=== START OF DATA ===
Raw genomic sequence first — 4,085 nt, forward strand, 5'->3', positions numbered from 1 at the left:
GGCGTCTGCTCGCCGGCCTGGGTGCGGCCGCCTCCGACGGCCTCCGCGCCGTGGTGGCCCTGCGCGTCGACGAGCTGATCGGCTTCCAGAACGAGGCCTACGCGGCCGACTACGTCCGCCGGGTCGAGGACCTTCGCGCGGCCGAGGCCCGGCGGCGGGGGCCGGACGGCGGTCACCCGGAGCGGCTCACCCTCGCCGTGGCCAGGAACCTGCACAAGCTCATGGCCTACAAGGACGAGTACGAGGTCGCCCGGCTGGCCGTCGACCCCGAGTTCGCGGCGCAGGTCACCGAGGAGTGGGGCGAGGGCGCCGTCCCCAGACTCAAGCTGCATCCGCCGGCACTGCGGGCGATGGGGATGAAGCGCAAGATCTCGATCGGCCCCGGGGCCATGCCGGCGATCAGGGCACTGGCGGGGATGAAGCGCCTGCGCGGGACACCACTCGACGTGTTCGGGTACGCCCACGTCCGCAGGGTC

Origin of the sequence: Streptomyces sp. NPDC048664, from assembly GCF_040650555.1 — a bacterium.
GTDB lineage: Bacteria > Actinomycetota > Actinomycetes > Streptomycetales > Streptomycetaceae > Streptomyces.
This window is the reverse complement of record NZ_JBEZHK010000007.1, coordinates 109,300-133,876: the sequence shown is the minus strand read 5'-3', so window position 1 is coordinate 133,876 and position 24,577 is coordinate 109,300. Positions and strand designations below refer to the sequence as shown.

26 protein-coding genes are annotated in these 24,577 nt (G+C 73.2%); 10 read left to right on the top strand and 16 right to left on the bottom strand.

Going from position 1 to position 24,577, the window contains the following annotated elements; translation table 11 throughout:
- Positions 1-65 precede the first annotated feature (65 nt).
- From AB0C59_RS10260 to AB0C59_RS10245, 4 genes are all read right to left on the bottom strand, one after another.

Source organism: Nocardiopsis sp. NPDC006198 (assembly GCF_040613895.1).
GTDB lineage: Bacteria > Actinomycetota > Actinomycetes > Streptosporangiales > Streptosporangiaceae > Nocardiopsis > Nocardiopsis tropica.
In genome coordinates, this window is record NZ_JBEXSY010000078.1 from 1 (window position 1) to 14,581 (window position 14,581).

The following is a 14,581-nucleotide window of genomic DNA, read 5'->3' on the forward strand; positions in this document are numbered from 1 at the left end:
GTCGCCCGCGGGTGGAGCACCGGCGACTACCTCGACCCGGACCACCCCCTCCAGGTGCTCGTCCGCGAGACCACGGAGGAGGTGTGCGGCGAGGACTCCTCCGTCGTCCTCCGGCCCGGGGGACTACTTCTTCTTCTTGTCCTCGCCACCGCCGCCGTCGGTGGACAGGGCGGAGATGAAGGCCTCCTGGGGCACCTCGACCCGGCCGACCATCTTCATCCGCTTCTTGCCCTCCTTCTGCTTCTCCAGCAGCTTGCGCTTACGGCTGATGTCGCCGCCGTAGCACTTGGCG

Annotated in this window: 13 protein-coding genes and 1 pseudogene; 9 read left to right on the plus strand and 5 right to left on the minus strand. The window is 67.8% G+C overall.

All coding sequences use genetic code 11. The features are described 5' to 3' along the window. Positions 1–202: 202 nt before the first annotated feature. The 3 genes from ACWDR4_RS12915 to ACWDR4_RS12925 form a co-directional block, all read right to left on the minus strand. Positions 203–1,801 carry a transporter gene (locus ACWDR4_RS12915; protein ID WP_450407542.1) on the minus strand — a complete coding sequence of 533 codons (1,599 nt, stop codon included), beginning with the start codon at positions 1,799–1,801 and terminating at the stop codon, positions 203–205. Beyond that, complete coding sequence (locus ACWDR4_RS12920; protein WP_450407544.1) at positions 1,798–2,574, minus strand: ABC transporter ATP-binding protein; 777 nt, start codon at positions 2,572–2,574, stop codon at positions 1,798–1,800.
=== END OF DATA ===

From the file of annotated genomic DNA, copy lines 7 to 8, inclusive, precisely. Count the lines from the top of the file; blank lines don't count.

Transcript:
Going from position 1 to position 24,577, the window contains the following annotated elements; translation table 11 throughout:
- Positions 1-65 precede the first annotated feature (65 nt).